The World Bank Wants to Privatize the One Thing We Can't Live Without

Putting corporations in charge of something as vital as water may sound cartoonish. But it's no hook for a dystopia story: The World Bank, which offers "loans, advice, and other resources" to developing countries, is recommending that water management be a privatized industry.

Some might argue that the private sector can eliminate inefficiencies and support smart government spending. However privatizing water — or, more precisely, the infrastructure that cleans and delivers it — is bad for the consumer. When your Internet doesn't work, that's a pain and an inconvenience, but it doesn't mean that your health or your life are in danger. Dehydration, waterborne illnesses, clean waste disposal and the ability to grow crops further prove that access to water can mean the difference between a society that thrives sand one that totally fails.

According to the World Bank's data, 34% of private water and sewage contracts in World Bank projects completed between 2000 and 2010 are in distress. During that same period, other privatized industries had a much lower rate of failure: 6% for energy, 3% for telecommunications and 7% for transportation. Even the successes aren't always something to brag about with prices skyrocketing and consumer oversight nonexistent.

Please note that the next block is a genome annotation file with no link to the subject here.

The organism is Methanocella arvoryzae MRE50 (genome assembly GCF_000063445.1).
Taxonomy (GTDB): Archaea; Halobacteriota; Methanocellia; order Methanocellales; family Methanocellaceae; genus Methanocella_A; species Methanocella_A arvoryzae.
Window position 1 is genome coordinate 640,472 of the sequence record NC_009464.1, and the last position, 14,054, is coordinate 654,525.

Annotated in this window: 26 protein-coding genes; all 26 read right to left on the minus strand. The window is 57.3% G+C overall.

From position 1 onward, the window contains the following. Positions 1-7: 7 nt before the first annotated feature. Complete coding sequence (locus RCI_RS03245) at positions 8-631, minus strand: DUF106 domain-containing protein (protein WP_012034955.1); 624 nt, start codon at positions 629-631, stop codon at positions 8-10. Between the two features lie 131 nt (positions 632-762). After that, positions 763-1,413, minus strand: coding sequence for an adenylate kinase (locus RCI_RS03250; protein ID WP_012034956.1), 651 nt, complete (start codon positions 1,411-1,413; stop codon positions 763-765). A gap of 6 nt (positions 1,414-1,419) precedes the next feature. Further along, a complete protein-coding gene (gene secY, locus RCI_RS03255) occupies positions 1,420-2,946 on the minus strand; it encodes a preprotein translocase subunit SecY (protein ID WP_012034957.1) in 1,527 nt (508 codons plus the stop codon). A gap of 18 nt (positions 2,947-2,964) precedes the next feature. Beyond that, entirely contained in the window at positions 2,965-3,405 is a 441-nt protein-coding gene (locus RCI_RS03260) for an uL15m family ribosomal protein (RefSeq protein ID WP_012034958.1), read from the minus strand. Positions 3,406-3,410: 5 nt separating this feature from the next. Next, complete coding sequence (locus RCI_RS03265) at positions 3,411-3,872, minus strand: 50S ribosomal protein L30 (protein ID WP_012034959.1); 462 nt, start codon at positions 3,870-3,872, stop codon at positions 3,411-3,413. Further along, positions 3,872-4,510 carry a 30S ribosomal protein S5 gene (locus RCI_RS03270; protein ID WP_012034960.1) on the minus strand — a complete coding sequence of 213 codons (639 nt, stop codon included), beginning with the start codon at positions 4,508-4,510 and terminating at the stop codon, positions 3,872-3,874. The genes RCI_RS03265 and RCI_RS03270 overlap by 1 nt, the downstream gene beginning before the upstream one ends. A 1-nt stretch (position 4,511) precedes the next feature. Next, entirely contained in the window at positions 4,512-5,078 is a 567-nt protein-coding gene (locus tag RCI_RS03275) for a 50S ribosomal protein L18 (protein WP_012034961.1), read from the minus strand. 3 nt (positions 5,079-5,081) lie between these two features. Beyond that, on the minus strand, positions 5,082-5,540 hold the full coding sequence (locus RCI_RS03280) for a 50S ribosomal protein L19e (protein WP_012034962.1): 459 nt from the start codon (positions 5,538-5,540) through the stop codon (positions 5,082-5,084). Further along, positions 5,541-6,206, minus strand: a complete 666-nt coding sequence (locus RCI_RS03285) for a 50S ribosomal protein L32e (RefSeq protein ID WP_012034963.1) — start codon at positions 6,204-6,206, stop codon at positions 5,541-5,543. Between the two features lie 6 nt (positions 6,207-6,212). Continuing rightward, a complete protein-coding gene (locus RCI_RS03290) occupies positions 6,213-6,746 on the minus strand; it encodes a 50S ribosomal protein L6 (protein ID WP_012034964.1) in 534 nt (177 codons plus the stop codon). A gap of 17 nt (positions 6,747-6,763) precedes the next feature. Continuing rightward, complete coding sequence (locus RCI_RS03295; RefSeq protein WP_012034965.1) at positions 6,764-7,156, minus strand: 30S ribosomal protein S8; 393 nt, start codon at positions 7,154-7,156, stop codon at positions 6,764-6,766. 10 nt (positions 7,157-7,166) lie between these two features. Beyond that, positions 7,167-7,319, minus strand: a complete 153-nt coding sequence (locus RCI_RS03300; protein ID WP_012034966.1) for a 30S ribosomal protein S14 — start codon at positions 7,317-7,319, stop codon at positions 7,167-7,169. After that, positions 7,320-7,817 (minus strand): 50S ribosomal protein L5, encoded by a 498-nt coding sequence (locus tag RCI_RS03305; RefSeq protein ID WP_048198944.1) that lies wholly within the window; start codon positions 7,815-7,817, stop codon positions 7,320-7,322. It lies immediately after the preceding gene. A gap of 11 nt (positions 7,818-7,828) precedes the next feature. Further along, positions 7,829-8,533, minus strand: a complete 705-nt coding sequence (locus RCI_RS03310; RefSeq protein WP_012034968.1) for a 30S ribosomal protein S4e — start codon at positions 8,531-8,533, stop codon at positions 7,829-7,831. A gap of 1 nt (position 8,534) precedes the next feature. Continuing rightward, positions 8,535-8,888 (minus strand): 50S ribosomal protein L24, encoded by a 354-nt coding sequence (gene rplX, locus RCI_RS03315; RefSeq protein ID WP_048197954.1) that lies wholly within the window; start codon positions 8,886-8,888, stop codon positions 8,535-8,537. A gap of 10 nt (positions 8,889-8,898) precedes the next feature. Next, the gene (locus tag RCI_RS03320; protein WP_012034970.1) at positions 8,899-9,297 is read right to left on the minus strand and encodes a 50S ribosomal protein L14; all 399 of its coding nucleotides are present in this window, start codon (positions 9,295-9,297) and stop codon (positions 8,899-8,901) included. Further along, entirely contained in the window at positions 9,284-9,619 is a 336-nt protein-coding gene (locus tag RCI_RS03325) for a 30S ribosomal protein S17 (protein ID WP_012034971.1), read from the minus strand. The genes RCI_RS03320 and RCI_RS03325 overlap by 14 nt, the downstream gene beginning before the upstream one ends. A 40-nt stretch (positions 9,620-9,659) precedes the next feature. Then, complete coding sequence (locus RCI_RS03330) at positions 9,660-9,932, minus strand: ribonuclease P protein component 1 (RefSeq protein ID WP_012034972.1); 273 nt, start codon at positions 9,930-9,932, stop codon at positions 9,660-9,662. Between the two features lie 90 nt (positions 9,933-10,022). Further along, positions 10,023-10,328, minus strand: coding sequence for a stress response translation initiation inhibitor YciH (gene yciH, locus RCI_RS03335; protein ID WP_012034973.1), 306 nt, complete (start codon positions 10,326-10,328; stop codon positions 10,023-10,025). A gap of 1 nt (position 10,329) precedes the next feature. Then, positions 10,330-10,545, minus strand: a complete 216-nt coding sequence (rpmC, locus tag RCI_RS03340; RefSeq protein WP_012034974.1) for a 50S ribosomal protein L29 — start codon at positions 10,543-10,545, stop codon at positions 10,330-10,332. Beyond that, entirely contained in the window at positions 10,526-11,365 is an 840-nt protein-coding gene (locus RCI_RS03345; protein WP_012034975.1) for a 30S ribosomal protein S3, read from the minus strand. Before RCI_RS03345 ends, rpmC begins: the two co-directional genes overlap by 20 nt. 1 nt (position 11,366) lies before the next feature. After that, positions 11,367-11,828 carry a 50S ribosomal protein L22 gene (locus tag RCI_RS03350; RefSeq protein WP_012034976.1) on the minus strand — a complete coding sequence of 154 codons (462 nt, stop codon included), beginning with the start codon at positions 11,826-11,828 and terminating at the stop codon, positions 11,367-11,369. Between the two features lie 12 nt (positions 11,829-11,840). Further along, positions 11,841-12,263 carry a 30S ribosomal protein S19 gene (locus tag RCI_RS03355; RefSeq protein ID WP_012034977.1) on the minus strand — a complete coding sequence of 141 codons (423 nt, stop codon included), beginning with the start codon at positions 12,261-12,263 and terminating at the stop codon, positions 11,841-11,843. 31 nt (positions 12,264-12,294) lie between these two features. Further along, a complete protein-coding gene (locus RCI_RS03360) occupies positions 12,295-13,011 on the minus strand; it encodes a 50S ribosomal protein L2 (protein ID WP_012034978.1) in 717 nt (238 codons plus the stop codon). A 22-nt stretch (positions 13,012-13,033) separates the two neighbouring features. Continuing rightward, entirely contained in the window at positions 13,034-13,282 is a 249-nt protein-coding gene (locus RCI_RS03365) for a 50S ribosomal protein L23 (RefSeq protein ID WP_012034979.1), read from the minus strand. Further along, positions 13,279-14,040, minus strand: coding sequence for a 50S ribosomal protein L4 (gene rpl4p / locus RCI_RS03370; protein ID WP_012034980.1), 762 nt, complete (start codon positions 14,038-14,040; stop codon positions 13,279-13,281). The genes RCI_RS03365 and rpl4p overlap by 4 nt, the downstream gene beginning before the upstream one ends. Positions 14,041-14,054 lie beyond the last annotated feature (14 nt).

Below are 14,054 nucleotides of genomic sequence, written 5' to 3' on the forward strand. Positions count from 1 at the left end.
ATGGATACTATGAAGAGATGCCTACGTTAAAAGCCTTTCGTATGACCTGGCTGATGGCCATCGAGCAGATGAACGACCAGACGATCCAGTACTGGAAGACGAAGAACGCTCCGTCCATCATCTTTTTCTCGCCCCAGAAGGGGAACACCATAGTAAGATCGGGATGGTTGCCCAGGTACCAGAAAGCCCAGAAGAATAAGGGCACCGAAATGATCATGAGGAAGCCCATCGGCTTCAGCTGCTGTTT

"Corporations don't have a social or development mission," said Shayda Naficy, the director of the International Water Campaign at Corporate Accountability International. "Right now we're funding development to prop up private projects, instead of putting the decisions for funding in the hands of governments that are accountable to people."

Advocates want governments to shift allocations to invest in their own infrastructure, and people all over the world — Bolivia, Somaliland, Zimbabwe, the Philippines, India, Ecuador — have taken to the streets to assert their say over how they get their water.

World Bank is "self-dealing," said Naficy, by "setting up a project that it's in a position to profit from." This kind of deal is bad news for everyone except those on top, and the people standing up to the World Bank are calling shenanigans.

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Esther Bergdahl

Esther is the copy chief at Mic. She has degrees from the University of Chicago and the Medill School of Journalism, which means she has a lot of feelings about both Shakespeare and Studs Terkel.

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